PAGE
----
Karen Gadbois, co-founder of The Lens and a staff writer, is the 2012 recipient of the Society of Professional Journalists’ annual Ethics in Journalism Award, the organization announced today.

Previous winners include writers for The New York Times, The Washington Post and the Los Angeles Times. Entries are considered each year, but the organization withholds the award in years where no worthy entry is nominated.

Karen Gadbois

Gadbois is being honored for her reporting that revealed the police record of a Good Samaritan who was killed while trying to stop a carjacking in Algiers in January. Departing from a frequently criticized practice, the New Orleans Police Department did not release the drug-related arrests and convictions of Henry “Mike” Ainsworth, who was a volunteer for NOPD’s 8th District station.

Gadbois’ reporting revealed a lack of consistency at best from the police and a double-standard at worst.

In order to point this out, Gadbois had to expose Ainsworth’s past crimes, which were unrelated to his heroic efforts to help a neighbor. And she knew that such reporting wouldn’t be popular.

“We knew we would be criticized for printing his arrests and convictions, but we couldn’t just write that he had a record and not be honest with our readers about what was in that record,” Gadbois said. “The point was to draw attention to what the NOPD was doing — or not doing.”

Within minutes of publication, readers lashed out at The Lens and Gadbois. Commenters on the story said such work was “shameful,” “disgusting” and “disrespectful.”

Shortly after, though, NOPD released Ainsworth’s record. A spokeswoman said the department always intended to release the information.

The Times-Picayune noted that police did so after Gadbois story was published. Other news outlets examined the practice that this incident highlighted. The Associated Press wrote a story on the controversial policy that ran in publications nationwide, including the Huffington Post.

They told a national audience what many in New Orleans were familiar with: The NOPD at times released police records of homicide victims at impromptu news conferences at the crime scene. Many family members of victims were particularly upset when police released records of arrests that didn’t lead to convictions, or offenses dating back a decade or more.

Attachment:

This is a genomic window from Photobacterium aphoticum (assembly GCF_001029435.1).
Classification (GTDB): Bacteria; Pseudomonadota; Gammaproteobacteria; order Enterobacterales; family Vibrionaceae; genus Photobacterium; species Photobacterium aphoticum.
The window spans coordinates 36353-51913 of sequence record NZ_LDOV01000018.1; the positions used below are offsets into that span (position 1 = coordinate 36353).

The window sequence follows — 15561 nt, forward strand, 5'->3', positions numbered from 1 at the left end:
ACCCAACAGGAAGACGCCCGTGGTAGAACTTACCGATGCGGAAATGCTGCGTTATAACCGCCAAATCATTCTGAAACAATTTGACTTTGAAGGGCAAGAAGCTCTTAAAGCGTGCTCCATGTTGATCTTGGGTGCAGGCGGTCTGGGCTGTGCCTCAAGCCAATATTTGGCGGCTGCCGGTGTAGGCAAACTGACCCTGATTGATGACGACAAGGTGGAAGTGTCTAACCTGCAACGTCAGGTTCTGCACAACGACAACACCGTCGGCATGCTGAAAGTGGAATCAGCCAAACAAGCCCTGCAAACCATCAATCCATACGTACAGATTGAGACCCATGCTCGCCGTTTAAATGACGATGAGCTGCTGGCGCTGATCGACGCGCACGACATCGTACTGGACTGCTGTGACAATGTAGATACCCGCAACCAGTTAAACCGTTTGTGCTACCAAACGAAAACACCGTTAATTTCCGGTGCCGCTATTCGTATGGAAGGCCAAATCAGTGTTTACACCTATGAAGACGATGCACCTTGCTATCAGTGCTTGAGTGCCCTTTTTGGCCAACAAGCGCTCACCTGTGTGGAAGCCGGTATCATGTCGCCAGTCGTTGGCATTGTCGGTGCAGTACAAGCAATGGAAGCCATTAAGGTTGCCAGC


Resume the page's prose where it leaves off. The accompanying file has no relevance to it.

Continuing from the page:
Critics said it had the effect of blaming the victim and compounded the grief of family members. Police Superintendent Ronal Serpas said it showed that most homicide victims were at one time engaged in, or suspected of, criminal activity, and that law-abiding citizens should have little fear of being killed.

Just two weeks before Ainsworth was killed, Serpas defended the practice in front of a skeptical City Council committee meeting.

Serpas told the committee that most homicides in the city were “black males killing black males,” and said releasing their arrest records helps the community have an informed discussion about homicides. Ainsworth was white.

In the days after Ainsworth’s killing, Gadbois discussed the story on air with our partners at FOX8-TV, and local radio talk-show hosts picked up the issue. Pressure from concerned citizens continued to build, and within a week of Ainsworth’s death, NOPD changed its policy.

The Lens is grateful for the award, but the staff believes that helping to educate and inform the community about such important policy issues — particularly difficult ones — is more gratifying than being honored by peers, said Steve Beatty, managing editor of The Lens.

“We didn’t relish the idea of putting Mr. Ainsworth’s record out there, and it wasn’t something we did lightly,” Beatty said. “But after weighing all the factors, we thought it was important to publish all the facts and spotlight this NOPD practice.

“Our hearts go out to Mr. Ainsworth’s family, and to all the other families of victims who endured such scrutiny of their loved ones,” Beatty said.

The Ethics Committee of the Society of Professional Journalists recommends journalists to the organization’s Executive Committee, which makes the award. The Ethics Committee recommended Gadbois’ work because it “offered a powerful and unique perspective in upholding the highest ethical standards,” according to a news release from the organization.

Gadbois and Ariella Cohen founded The Lens in 2009 as New Orleans’ first nonprofit newsroom dedicated to educating, engaging and informing the community through public-interest journalism. Cohen is now the executive editor at Next American City and serves on The Lens’ board of directors.